Sunday, March 25, 2018

Keeping the week Holy

With the celebration of Passion/Palm Sunday the Church begins the period traditionally called Holy Week. Thursday through Sunday we will celebrate the events that form the core of the Christian faith, the passion (suffering), death, and resurrection of Jesus Christ.  In Catholic Churches this is also the time of year when we celebrate the Chrism Mass where the bishop blesses the oils used in the Sacraments of the Church throughout the year, and the priests come together with their bishop to renew the promises made at ordination. 

In times past in Christian nations Holy Week was a time when business halted to prepare for and celebrate the holy days. Now, even many organizations with “Catholic” in their title keep operating in a “business as usual” fashion throughout most, if not all, of Holy Week.  Without the cultural assistance, the individual Christian must make a concerted effort to keep this week holy. We must each decide those actions we will take to set this week apart from the other 51 weeks of the year. 

We can begin with an increase in daily prayer and a commitment to attend the liturgies Holy Thursday through Easter Sunday. Here in the Diocese of Richmond the Chrism Mass will be held at the Cathedral on Monday evening. 

In his first general audience on March 27, 2013 Pope Francis spoke of what it means to live Holy Week

Living Holy Week, following Jesus not only with the emotion of the heart; living Holy Week, following Jesus means learning to come out of ourselves in order to go to meet others, to go towards the outskirts of existence, to be the first to take a step towards our brothers and our sisters, especially those who are the most distant, those who are forgotten, those who are most in need of understanding, comfort and help. There is such a great need to bring the living presence of Jesus, merciful and full of love!

Living Holy Week means entering ever more deeply into the logic of God, into the logic of the Cross, which is not primarily that of suffering and death, but rather that of love and of the gift of self which brings life. It means entering into the logic of the Gospel. Following and accompanying Christ, staying with him, demands “coming out of ourselves”, requires us to be outgoing; to come out of ourselves, out of a dreary way of living faith that has become a habit, out of the temptation to withdraw into our own plans which end by shutting out God’s creative action.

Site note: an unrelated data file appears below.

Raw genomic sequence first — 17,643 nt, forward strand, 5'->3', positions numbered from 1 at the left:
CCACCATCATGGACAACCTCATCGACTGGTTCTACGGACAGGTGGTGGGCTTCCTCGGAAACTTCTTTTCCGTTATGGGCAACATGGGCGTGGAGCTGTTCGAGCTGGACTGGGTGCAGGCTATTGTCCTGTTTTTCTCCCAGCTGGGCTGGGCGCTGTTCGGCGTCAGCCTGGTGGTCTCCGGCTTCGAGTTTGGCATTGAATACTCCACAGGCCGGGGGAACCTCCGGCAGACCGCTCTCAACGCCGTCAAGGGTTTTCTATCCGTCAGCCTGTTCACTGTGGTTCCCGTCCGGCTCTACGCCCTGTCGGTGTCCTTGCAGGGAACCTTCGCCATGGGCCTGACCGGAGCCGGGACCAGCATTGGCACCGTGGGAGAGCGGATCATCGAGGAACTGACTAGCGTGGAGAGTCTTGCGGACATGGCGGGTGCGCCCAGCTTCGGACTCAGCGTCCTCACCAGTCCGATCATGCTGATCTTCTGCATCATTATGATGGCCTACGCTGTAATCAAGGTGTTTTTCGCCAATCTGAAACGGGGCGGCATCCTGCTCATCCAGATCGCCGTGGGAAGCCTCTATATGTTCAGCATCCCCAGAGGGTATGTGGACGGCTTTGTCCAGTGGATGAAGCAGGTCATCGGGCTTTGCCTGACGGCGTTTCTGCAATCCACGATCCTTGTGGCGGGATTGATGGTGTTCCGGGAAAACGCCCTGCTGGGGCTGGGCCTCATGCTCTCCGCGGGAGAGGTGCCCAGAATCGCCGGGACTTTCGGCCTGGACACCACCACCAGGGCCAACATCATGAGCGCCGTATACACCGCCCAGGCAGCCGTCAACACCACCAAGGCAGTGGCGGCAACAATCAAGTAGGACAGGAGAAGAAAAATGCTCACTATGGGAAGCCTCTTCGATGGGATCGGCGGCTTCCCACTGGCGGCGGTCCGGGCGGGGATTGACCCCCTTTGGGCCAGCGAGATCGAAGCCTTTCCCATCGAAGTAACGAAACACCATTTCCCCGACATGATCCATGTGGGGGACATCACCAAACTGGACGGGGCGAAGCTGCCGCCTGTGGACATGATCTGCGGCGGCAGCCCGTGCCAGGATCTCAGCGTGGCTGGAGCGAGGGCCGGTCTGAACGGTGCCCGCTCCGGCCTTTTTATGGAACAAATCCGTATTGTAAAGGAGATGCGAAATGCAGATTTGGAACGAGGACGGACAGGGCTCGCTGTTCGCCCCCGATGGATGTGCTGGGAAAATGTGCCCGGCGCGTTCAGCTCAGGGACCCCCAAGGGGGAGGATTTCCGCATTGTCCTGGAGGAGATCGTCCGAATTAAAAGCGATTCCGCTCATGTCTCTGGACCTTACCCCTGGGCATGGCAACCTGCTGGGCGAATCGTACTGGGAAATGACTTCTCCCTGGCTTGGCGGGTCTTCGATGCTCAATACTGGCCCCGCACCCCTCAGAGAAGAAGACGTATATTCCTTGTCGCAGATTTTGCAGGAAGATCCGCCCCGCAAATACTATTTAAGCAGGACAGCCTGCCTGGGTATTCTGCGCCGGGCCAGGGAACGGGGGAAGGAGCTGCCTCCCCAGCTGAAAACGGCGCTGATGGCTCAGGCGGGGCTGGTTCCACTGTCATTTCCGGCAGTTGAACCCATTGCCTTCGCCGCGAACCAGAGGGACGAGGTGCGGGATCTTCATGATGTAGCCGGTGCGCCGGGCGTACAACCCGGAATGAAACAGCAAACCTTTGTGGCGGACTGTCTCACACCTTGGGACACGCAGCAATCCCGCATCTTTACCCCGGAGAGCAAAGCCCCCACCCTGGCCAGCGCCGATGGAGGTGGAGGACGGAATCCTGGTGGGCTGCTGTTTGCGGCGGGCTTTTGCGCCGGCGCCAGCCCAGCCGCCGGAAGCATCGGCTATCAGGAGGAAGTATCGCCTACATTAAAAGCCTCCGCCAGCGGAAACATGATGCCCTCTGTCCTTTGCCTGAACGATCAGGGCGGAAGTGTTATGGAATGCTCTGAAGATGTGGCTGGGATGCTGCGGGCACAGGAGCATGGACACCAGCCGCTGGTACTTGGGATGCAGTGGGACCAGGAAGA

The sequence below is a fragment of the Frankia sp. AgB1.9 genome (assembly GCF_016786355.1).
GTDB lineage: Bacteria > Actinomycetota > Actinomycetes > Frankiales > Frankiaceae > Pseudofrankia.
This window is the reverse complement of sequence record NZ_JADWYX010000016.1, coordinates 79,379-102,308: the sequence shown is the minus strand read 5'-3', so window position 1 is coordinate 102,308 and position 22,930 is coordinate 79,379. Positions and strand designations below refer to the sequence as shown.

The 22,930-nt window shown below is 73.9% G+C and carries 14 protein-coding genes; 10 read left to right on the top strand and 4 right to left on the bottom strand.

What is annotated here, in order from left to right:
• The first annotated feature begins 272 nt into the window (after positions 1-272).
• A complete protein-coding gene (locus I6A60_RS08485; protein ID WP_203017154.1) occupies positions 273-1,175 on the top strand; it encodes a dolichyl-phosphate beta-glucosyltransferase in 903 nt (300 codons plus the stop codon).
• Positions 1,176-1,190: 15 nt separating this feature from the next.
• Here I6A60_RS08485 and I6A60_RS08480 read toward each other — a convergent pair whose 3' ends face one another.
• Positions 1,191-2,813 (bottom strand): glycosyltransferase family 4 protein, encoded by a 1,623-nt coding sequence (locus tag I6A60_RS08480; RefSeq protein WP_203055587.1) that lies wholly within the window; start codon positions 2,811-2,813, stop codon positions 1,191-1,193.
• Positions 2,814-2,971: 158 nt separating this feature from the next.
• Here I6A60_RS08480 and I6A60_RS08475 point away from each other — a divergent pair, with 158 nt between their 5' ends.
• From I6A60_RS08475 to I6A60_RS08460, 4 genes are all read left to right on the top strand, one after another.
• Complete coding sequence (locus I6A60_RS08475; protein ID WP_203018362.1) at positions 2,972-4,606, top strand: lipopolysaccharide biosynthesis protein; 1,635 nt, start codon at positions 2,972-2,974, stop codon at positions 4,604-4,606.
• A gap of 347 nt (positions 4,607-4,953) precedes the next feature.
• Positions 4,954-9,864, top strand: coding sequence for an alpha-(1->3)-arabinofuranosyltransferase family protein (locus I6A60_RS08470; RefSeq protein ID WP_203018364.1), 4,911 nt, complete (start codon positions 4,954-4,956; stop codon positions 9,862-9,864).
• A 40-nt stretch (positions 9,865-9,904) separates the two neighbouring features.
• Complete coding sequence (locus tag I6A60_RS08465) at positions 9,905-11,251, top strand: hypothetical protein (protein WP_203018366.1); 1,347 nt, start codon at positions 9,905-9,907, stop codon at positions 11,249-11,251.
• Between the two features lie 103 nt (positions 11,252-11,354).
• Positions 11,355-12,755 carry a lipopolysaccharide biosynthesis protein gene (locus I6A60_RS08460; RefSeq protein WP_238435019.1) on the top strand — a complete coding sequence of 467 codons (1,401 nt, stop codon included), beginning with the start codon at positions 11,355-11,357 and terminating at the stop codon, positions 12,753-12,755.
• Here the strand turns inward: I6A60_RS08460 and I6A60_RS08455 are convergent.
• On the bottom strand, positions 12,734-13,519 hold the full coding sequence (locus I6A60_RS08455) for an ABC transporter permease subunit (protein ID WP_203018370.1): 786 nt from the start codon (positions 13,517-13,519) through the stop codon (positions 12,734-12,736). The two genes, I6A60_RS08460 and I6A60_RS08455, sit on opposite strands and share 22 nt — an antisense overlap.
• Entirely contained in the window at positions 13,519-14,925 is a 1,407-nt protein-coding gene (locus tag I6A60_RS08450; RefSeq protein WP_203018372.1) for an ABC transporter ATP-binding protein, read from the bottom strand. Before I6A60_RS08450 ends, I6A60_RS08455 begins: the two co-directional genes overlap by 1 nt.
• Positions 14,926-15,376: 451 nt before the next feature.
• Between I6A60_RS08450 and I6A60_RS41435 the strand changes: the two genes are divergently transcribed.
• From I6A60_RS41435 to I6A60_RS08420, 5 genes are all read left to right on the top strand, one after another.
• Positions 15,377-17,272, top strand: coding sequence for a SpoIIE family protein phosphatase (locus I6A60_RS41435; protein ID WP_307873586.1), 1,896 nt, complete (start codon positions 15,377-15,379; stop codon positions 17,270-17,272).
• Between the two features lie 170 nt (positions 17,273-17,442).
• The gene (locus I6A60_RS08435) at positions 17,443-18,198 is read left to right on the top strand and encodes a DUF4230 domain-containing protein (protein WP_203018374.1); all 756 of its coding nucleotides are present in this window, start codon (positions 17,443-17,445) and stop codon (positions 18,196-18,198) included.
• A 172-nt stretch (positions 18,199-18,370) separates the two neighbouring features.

Today each of us must decide what we will do each day of the week so that we may be drawn more fully into the Holiness of Holy Week. 

Tuesday, March 13, 2018

The deafness of preconception

In today’s Gospel we have the story of Jesus curing the man at the pool at Bethesda. The part of the story that we can easily overlook is what happens next. As the man is walking along, he  is spotted by some people. We don’t know how many. They are  simply referred to as “the Jews“.

They see a man walking with mat on the Sabbath, a clear violation of the law. Fascinating part of the story is what happens next. And remind him that is unlawful to carry his mat on the Sabbath. And he responds, 

The man who made me well told me,’ Pick up your mat and walk.’“

What is most interesting is the fact that they skip over the first part of the settings and, only hear the second half.

Who is the man who told you, ‘Take it up and walk’?

They skip over “the man who made me well.” They miss the miracle. 

They are so fixated on their agenda they can’t hear what is being said. Someone has just told them the Good News, a miracle and all they can do is obsess over a violation of the Sabbath. 

How often are we those people, so driven by our own agenda and judgements that we cannot truly listen.